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Mayme A. Clayton Library and Museum

Lynette Padwa By Lynette Padwa Published on February 10, 2017

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This article was updated on April 19, 2017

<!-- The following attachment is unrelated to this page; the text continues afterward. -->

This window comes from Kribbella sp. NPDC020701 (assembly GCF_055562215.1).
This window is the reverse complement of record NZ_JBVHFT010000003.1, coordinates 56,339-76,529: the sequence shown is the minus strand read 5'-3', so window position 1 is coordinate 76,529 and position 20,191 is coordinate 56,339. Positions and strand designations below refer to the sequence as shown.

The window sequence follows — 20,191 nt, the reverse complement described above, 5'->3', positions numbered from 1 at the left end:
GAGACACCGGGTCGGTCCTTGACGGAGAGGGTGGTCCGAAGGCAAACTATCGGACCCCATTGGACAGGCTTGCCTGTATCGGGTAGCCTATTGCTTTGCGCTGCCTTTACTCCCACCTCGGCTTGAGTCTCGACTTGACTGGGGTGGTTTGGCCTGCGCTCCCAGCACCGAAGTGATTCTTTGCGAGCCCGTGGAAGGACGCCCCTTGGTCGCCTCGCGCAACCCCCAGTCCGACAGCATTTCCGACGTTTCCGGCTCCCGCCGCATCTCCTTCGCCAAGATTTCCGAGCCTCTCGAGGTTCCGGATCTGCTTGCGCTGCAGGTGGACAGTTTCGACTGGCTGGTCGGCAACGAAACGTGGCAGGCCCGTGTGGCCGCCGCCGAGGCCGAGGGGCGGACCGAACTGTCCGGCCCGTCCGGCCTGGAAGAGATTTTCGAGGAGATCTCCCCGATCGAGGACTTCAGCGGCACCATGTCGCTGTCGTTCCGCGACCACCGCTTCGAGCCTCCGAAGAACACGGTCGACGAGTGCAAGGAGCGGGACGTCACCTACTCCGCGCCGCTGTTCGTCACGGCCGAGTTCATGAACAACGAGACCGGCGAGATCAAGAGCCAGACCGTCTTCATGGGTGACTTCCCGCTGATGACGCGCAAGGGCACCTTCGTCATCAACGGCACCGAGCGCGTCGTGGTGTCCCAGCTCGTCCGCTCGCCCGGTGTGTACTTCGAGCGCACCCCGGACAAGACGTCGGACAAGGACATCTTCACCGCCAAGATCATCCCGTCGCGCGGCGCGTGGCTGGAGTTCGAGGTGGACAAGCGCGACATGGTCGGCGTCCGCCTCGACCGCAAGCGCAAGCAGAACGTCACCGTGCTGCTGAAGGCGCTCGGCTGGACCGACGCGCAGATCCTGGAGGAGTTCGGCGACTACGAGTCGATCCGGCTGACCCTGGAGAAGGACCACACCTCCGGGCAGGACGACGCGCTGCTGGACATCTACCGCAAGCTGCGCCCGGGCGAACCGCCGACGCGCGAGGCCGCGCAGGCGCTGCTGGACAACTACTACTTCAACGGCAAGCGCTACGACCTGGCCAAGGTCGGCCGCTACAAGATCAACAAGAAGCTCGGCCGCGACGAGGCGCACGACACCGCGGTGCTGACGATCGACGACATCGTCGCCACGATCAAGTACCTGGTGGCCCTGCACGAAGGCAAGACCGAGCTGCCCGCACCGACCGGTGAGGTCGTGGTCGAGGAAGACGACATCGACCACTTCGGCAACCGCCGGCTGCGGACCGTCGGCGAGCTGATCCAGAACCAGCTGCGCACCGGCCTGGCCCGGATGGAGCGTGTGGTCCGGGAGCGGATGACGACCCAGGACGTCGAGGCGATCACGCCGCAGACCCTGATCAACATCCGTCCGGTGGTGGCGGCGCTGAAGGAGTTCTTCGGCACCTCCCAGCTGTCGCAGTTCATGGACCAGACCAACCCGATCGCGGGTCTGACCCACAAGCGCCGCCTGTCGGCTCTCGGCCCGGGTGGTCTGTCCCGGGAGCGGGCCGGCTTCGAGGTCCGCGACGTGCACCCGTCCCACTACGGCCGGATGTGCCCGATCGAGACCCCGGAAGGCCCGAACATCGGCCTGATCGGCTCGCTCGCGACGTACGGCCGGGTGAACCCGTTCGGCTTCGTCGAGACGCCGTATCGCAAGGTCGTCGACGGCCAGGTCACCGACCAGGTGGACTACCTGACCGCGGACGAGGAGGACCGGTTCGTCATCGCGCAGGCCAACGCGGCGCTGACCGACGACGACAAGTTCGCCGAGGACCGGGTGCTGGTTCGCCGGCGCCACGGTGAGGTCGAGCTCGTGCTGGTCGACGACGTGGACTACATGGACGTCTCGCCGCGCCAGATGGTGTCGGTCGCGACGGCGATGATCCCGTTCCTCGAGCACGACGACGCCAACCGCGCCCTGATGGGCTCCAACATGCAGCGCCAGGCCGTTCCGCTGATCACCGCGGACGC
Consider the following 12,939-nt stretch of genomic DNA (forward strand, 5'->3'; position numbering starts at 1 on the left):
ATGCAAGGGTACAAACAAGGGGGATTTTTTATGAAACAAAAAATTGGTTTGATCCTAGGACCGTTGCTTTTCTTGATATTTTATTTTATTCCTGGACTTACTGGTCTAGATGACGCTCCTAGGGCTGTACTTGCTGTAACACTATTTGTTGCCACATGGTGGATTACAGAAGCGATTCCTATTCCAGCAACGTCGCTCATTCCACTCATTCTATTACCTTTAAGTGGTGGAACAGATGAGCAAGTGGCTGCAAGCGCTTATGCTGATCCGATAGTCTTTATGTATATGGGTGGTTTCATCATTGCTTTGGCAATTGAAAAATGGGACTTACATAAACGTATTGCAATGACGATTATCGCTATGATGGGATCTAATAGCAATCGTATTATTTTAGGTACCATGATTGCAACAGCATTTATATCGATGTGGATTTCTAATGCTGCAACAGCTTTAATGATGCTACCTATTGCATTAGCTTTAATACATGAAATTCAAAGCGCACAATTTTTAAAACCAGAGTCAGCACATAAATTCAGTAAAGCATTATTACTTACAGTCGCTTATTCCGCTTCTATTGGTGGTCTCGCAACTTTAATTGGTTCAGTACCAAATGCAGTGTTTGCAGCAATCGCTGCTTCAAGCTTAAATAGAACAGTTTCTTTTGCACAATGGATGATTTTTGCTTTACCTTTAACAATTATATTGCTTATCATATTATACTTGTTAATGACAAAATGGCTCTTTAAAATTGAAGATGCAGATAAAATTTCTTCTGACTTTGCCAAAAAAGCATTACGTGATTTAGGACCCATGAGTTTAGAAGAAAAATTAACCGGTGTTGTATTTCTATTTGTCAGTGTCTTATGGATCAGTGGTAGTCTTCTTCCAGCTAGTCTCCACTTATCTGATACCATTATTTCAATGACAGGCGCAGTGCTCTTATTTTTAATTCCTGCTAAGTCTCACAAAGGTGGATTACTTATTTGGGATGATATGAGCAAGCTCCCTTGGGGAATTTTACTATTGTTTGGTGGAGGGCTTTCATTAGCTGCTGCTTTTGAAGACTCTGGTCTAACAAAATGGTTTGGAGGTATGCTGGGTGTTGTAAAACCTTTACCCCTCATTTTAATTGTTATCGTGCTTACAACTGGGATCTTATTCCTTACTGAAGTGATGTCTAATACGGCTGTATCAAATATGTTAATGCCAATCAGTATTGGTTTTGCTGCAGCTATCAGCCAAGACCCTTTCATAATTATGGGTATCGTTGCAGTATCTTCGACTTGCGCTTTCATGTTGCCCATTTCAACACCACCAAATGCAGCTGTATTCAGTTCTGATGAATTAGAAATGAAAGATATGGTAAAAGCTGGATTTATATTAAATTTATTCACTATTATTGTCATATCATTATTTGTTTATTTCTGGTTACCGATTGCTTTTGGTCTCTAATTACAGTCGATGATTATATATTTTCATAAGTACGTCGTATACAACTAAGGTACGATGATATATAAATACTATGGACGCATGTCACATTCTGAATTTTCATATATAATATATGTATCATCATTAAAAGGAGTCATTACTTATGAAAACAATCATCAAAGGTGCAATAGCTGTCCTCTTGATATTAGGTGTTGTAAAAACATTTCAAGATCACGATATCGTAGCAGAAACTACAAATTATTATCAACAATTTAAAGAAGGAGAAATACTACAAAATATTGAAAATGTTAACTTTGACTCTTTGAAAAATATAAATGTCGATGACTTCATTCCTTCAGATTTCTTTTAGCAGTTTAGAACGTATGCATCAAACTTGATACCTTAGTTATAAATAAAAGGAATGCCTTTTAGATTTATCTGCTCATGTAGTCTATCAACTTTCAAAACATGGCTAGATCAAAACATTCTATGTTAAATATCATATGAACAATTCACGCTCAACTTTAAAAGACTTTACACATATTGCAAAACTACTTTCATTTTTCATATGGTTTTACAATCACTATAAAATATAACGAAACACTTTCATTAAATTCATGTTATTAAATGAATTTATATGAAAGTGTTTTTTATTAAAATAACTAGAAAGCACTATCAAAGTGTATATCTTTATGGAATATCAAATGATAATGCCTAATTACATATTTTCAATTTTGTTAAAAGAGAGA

Folks living in Los Angeles: the MAYME A. CLAYTON LIBRARY AND MUSEUM features African American books, music, films, posters, documents, and artifacts. The museum was the brainchild of Mayme A. Clayton, Ph.D. (1923-2006), a librarian who took it upon herself to amass the extraordinary collection. Her son, Lloyd. L. Clayton, gives free tours that trace the history of African American life in L.A. from the turn of the 20th century until the present day. When I toured recently, I saw a map of buildings burned and looted in the Watts Riots as well as other artifacts from the 18th century onward. Especially thrilling: a signed copy of the first book of poetry published in the U.S. by an African American woman, Phillis Wheatley's Poems on Various Subjects Religious and Moral (1773). And I found out that a Los Angeles DJ in the 1960s would shout “Burn, baby, burn!” if a song was really tearing up the airwaves. Then the Watts Riots happened, and the rest is history. Explore the library and its archives here, or if you live in L.A. visit the library and peruse the collection yourself.

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